Solas "The Turning Tide" (Compass, 2010)
(Produced by Seamus Egan)

A fairly safe, slightly pop-tinged Celtic trad album... The rougher edges of Irish folk are carefully buffed down in favor of smoother, streamlined melodies, simpler rhythms, a more mainstream feel. It's not an all-out pop-fusion or world-fusion album, but it's notably un-jarring and accessible. Newcomer Mairead Phelan has a very nice voice, reminiscent of Sandy Denny, and the band hums along like a well-oiled juggernaut, playing tightly synchronized riffs, all with a buoyant melodic bounce. It's pleasant and effective, easy on the ears, but some trad fans may wish there were a little more bite.

Davy Spillane "The Sea Of Dreams" (Covert, 1998)
Sure, Spillane is a phenomenally talented piper, and he's been around forever and a day, playing on everyone's albums... but this disc is a big, stinky pile o' New Age-y shite. Bring it to your next aromatherapy session, if you must, but please, please, please don't put it on the stereo if I come over to visit.. (Thanks!) The highlights of the album are a pair of duets with Sinead O'Connor on "The Dreaming Of The Bones" and a fairly effective rendition of "Danny Boy." While the harmony and interplay of her voice and Spillane's equally ethereal pipes is quite striking, it's not enough to make up for the utter chessiness of the album... Search for them instead on some sort of Sinead rarities collection.

Daithi Sproule - see artist profile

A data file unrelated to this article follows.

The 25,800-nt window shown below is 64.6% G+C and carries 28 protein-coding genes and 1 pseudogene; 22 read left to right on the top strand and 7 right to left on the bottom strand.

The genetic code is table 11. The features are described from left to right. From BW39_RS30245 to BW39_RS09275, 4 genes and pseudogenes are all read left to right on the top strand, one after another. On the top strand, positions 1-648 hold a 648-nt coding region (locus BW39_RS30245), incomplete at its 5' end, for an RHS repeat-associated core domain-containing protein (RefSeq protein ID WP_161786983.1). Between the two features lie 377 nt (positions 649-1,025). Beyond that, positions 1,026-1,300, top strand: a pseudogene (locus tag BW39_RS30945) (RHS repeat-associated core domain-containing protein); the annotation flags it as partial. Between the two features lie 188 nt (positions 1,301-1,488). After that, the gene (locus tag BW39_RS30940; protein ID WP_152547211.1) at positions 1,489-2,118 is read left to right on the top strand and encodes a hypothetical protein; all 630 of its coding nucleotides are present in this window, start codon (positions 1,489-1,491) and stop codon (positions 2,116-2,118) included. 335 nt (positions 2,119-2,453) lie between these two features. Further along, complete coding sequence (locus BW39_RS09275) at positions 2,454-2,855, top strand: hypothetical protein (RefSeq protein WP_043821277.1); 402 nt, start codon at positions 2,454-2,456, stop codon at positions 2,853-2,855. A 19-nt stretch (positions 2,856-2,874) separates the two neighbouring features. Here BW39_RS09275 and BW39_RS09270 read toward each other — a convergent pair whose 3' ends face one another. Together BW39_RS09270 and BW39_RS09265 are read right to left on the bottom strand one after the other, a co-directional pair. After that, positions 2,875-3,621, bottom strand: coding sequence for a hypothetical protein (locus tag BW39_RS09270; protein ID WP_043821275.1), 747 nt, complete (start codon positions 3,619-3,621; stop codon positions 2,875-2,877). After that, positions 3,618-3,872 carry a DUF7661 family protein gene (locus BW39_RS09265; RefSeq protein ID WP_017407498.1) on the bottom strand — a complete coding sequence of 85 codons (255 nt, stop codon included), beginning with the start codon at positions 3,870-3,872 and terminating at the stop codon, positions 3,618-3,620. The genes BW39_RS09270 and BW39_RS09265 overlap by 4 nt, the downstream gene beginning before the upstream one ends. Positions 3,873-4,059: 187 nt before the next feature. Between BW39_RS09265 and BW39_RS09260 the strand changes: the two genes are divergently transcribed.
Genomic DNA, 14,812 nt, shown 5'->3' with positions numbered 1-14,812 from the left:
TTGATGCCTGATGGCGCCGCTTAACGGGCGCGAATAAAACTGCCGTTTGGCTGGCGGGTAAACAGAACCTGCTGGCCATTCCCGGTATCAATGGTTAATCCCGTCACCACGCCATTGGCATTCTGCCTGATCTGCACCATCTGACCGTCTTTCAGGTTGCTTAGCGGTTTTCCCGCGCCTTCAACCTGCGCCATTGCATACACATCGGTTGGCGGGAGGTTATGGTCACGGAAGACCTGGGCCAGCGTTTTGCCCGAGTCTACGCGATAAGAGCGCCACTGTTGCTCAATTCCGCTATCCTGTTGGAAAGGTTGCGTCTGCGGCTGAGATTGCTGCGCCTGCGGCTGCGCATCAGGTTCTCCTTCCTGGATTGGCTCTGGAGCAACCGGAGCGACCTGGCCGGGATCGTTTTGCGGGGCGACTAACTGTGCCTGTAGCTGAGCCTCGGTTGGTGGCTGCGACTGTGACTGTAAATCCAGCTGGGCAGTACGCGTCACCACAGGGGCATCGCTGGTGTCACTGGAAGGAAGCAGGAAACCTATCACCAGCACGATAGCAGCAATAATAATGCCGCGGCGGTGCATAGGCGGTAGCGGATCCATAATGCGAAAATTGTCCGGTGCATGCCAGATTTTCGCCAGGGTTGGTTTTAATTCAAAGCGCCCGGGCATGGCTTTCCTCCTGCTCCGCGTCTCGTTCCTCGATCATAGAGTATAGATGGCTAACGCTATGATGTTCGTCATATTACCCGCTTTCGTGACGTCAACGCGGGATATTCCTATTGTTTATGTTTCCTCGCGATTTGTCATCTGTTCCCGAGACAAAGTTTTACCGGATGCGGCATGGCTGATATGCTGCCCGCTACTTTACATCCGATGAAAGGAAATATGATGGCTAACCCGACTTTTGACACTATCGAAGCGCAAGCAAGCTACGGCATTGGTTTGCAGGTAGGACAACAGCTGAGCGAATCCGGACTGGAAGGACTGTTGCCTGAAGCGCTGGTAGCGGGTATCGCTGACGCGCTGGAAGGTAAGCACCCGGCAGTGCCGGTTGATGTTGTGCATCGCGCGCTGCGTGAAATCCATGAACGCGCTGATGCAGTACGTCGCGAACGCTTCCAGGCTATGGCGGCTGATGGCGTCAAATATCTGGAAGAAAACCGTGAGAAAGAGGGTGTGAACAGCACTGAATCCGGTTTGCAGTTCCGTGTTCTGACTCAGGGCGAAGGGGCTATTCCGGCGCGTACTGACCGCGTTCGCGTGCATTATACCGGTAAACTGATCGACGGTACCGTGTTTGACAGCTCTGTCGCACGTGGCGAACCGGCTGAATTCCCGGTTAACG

Spud "A Silk Purse" (Philips, 1975)
(Produced by Donal Lunny)

Cheerful, lightly electrified trad from a once-popular but dimly remembered Irish folk-rock band. They bring to mind contemporary bands such as Steeleye Span and Horslips, but they're much less clompy or pretentious... The first part of this album tilts towards the traditional, with mandolin, fiddle, bass and guitar bouncily framing the reedy vocals... Then they dip into gently psychedelic folk, and more overtly modern material. It's quite charming, musically accomplished, but still with a definite whiff of amateurishness and wide-eyed, vaguely dorky enthusiasm. Definitely worth a whirl!

Spud "The Happy Handful" (Philips, 1975)

Spud "Smoking In The Bog" (Sonet, 1978)

Stained Glass "Open Road" (Sweet Folk And Country, 1974)
A sometimes-appealing, sometimes strained set of traddish psychedelic folk, with light acoustic instrumentation and a bit of dreamy electric keyboards, framing mixed (but mostly female) vocals that seem inordinately rooted in the lofty, declarative style of the early 1960's folkies (Joan Baez, et. al., with perhaps a whiff of Maddy Prior in there as well...) Personally, I found Sylvia Kelly's vocals to be irritating and pretentious, although certainly earnest and fully committed to the material... This Canterbury-based band wrote most of their own songs, notably the eerie "Poll Miles," an epic ballad about the persecution of witches and pagans in England... They also cover some classics, such as "Lord Franklin" and "Jolly Beggar..." My crabbiness aside, this is an album that would definitely appeal to the legions of "folk-freak" cratediggers out there... just didn't really ring my bells.

Stairheid Gossip "Stirrin' It Up" (Greentrax, 2002)
A vocal quintet from Edinburgh that seems roughly modeled on Sweet Honey In The Rock, mixing a wee bit of Celtic trad with South African choral works and songs by Holly Near, et al. It's not bad for the style; underwhelming overall, but their hearts are in the right place, and they sound like they were having fun.

Davy Steele "Chasing Shadows" (Temple, 1998)